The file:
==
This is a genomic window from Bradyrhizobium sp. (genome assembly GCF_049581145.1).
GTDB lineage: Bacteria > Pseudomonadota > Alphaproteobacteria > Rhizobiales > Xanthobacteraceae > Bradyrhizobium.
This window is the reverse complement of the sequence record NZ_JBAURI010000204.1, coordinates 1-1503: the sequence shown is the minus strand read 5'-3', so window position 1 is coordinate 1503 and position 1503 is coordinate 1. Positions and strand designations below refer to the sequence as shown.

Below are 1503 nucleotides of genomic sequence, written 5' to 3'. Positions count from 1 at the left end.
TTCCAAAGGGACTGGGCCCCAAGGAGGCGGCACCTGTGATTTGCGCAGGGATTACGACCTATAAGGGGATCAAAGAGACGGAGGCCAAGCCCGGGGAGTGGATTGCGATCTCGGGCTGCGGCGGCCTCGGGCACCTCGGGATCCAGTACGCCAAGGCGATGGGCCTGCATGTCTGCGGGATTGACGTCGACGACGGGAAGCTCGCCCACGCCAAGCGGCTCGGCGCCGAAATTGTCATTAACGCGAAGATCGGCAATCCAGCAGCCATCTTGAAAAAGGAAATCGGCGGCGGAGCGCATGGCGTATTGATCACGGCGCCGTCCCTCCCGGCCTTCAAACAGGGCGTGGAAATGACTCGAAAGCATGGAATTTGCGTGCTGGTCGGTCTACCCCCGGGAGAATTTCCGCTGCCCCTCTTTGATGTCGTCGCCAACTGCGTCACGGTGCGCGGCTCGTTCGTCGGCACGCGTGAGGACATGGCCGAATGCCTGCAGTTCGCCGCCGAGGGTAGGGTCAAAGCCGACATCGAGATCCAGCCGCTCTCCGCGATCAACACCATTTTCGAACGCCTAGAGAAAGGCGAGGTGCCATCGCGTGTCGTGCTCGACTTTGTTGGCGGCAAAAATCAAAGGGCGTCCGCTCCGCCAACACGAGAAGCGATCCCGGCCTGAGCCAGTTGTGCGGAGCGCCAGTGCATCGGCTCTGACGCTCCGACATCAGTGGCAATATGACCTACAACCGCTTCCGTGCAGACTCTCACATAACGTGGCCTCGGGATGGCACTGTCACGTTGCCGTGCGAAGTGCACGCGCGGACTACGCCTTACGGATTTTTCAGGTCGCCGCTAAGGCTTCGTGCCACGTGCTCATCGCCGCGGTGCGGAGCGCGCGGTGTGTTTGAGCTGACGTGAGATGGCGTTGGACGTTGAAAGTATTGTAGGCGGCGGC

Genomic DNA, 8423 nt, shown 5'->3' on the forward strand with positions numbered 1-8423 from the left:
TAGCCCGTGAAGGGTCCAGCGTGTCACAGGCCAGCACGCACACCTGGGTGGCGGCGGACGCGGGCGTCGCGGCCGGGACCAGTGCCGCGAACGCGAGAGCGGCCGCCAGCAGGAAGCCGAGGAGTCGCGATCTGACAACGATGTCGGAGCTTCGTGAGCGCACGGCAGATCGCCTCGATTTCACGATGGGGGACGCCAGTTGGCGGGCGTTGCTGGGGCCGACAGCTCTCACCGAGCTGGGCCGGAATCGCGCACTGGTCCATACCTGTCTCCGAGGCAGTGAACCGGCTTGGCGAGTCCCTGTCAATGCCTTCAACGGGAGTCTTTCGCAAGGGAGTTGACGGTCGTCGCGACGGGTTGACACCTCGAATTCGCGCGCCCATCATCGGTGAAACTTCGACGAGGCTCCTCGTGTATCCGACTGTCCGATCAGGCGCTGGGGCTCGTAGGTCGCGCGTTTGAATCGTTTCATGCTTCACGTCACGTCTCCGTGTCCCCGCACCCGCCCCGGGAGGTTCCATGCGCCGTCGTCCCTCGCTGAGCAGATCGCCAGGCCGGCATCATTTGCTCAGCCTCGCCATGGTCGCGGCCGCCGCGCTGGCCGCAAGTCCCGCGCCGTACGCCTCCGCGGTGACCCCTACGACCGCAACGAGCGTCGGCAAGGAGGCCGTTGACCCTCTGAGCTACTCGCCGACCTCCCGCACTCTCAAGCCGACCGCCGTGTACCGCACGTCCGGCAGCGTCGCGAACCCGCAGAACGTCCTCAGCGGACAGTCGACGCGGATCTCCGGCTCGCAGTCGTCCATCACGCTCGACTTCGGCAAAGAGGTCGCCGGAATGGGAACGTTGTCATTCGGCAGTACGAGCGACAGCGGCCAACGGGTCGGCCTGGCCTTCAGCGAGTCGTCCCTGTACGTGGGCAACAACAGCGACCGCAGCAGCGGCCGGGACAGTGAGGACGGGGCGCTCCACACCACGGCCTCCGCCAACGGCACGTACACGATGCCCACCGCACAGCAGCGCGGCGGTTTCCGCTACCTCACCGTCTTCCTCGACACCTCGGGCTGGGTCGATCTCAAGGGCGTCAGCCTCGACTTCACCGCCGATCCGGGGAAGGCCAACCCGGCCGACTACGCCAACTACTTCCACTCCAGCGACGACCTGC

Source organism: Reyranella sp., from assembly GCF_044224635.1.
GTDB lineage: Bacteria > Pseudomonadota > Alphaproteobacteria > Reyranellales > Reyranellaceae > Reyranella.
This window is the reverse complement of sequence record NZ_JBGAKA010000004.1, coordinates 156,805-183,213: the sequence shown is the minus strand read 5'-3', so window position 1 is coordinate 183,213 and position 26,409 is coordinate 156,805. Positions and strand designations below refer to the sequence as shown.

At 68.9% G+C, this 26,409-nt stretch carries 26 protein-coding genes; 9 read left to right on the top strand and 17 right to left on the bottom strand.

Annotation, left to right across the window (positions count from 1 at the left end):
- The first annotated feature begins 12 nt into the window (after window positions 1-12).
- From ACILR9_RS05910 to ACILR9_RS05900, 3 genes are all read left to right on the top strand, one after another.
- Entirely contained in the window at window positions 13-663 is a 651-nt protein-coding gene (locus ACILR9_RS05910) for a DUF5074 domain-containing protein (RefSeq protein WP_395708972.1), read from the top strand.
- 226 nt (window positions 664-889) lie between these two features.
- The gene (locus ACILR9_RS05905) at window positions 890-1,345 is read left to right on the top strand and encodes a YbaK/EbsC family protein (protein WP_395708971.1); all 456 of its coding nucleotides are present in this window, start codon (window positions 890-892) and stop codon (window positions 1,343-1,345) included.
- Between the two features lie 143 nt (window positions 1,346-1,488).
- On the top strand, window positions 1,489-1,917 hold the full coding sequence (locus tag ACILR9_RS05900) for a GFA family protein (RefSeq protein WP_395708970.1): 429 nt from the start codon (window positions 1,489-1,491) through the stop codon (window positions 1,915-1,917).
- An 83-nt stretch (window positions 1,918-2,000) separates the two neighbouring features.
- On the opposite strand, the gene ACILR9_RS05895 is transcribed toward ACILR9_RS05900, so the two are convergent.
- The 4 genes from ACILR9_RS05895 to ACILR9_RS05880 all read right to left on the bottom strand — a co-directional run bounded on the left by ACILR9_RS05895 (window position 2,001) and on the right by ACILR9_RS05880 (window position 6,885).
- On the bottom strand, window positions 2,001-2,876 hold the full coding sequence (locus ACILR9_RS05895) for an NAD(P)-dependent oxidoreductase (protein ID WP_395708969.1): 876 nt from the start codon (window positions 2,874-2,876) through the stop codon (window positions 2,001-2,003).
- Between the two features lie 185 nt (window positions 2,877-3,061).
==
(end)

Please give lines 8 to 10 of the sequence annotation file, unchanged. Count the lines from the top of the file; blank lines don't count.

Source organism: Reyranella sp., from assembly GCF_044224635.1.
GTDB lineage: Bacteria > Pseudomonadota > Alphaproteobacteria > Reyranellales > Reyranellaceae > Reyranella.
This window is the reverse complement of sequence record NZ_JBGAKA010000004.1, coordinates 156,805-183,213: the sequence shown is the minus strand read 5'-3', so window position 1 is coordinate 183,213 and position 26,409 is coordinate 156,805. Positions and strand designations below refer to the sequence as shown.